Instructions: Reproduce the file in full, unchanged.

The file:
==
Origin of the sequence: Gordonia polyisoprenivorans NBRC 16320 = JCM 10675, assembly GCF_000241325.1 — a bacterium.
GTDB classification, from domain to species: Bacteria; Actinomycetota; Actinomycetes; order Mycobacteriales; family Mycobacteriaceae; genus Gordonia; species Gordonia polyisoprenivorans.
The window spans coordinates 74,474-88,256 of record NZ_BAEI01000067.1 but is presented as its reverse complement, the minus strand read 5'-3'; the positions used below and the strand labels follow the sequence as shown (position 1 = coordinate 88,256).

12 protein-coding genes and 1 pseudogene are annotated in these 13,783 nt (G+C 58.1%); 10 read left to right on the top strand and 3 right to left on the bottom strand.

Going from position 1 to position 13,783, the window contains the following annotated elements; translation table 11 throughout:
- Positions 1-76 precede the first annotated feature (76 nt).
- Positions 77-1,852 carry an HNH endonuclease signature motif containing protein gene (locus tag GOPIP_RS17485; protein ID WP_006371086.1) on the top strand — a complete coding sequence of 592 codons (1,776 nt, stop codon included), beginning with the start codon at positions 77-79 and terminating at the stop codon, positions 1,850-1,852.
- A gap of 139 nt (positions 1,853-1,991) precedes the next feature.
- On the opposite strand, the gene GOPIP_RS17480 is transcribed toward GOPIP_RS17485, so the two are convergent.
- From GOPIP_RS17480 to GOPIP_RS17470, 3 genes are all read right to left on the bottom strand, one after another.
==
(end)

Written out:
Origin of the sequence: Gordonia polyisoprenivorans NBRC 16320 = JCM 10675, assembly GCF_000241325.1 — a bacterium.
GTDB classification, from domain to species: Bacteria; Actinomycetota; Actinomycetes; order Mycobacteriales; family Mycobacteriaceae; genus Gordonia; species Gordonia polyisoprenivorans.
The window spans coordinates 74,474-88,256 of record NZ_BAEI01000067.1 but is presented as its reverse complement, the minus strand read 5'-3'; the positions used below and the strand labels follow the sequence as shown (position 1 = coordinate 88,256).

12 protein-coding genes and 1 pseudogene are annotated in these 13,783 nt (G+C 58.1%); 10 read left to right on the top strand and 3 right to left on the bottom strand.

Going from position 1 to position 13,783, the window contains the following annotated elements; translation table 11 throughout:
- Positions 1-76 precede the first annotated feature (76 nt).
- Positions 77-1,852 carry an HNH endonuclease signature motif containing protein gene (locus tag GOPIP_RS17485; protein ID WP_006371086.1) on the top strand — a complete coding sequence of 592 codons (1,776 nt, stop codon included), beginning with the start codon at positions 77-79 and terminating at the stop codon, positions 1,850-1,852.
- A gap of 139 nt (positions 1,853-1,991) precedes the next feature.
- On the opposite strand, the gene GOPIP_RS17480 is transcribed toward GOPIP_RS17485, so the two are convergent.
- From GOPIP_RS17480 to GOPIP_RS17470, 3 genes are all read right to left on the bottom strand, one after another.